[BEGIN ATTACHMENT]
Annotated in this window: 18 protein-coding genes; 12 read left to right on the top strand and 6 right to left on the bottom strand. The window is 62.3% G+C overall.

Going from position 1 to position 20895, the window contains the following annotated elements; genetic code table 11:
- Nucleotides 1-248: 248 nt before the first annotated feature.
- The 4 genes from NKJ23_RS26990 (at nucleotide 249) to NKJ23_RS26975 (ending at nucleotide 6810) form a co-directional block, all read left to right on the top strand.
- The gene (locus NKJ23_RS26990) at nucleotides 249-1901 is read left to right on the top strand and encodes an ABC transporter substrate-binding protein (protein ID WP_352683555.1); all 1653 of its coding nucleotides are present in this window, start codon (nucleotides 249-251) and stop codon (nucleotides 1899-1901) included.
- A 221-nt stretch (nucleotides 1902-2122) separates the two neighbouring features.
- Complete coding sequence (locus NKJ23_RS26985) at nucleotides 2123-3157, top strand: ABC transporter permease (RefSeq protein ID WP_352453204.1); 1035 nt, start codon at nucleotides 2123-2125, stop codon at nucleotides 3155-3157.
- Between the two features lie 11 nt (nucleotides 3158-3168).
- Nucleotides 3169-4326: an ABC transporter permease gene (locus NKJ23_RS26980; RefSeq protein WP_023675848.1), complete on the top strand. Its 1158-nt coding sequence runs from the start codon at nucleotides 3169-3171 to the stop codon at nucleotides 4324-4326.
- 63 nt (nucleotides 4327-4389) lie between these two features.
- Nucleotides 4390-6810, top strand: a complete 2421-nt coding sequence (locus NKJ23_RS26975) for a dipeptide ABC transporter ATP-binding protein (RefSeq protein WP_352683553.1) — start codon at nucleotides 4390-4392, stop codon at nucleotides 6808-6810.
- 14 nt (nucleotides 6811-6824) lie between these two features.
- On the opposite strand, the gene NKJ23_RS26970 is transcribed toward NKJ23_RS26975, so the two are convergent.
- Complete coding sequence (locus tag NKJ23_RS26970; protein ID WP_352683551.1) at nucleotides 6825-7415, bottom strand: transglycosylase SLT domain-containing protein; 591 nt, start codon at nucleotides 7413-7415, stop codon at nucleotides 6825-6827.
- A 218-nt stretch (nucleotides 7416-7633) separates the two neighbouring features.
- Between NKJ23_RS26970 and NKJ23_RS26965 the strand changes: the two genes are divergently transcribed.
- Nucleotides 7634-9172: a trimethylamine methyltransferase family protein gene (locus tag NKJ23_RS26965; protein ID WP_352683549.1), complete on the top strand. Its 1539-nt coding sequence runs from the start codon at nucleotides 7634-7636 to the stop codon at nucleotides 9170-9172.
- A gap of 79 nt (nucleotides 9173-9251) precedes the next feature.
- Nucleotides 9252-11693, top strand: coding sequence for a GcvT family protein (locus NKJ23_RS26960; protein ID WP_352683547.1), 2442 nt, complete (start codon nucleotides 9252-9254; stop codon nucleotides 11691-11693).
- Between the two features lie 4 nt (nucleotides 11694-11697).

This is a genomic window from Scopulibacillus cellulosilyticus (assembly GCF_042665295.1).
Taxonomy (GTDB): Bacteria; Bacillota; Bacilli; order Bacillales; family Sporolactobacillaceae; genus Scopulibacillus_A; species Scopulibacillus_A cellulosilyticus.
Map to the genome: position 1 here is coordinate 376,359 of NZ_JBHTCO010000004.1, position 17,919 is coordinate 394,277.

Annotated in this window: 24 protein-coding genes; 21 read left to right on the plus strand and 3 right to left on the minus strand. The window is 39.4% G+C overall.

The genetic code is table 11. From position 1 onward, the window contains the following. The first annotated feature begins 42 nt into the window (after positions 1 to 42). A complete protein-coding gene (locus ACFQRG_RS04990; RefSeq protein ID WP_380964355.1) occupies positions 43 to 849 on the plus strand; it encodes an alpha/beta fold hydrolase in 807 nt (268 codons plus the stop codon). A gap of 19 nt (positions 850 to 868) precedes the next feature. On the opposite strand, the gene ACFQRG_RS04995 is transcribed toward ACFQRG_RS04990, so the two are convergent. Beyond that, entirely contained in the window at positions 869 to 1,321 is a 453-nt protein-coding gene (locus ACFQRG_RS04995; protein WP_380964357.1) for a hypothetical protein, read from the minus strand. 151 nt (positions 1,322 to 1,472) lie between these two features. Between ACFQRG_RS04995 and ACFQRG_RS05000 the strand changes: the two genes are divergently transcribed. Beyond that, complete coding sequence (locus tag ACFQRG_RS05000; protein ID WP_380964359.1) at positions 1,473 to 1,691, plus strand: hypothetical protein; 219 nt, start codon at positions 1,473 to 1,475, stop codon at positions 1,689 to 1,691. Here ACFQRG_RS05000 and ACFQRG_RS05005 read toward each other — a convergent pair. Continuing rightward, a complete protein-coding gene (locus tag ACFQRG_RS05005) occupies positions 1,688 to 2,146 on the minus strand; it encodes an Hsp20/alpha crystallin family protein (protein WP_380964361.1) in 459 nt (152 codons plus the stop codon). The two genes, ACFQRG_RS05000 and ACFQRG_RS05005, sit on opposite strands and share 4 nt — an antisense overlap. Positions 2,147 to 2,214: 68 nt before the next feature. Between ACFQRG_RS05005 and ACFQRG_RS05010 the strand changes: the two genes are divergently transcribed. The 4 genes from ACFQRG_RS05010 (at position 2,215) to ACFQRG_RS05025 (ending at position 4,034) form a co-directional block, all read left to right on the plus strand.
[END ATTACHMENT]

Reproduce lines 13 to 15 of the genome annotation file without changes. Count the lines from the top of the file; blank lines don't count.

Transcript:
- On the opposite strand, the gene NKJ23_RS26970 is transcribed toward NKJ23_RS26975, so the two are convergent.
- Complete coding sequence (locus tag NKJ23_RS26970; protein ID WP_352683551.1) at nucleotides 6825-7415, bottom strand: transglycosylase SLT domain-containing protein; 591 nt, start codon at nucleotides 7413-7415, stop codon at nucleotides 6825-6827.
- A 218-nt stretch (nucleotides 7416-7633) separates the two neighbouring features.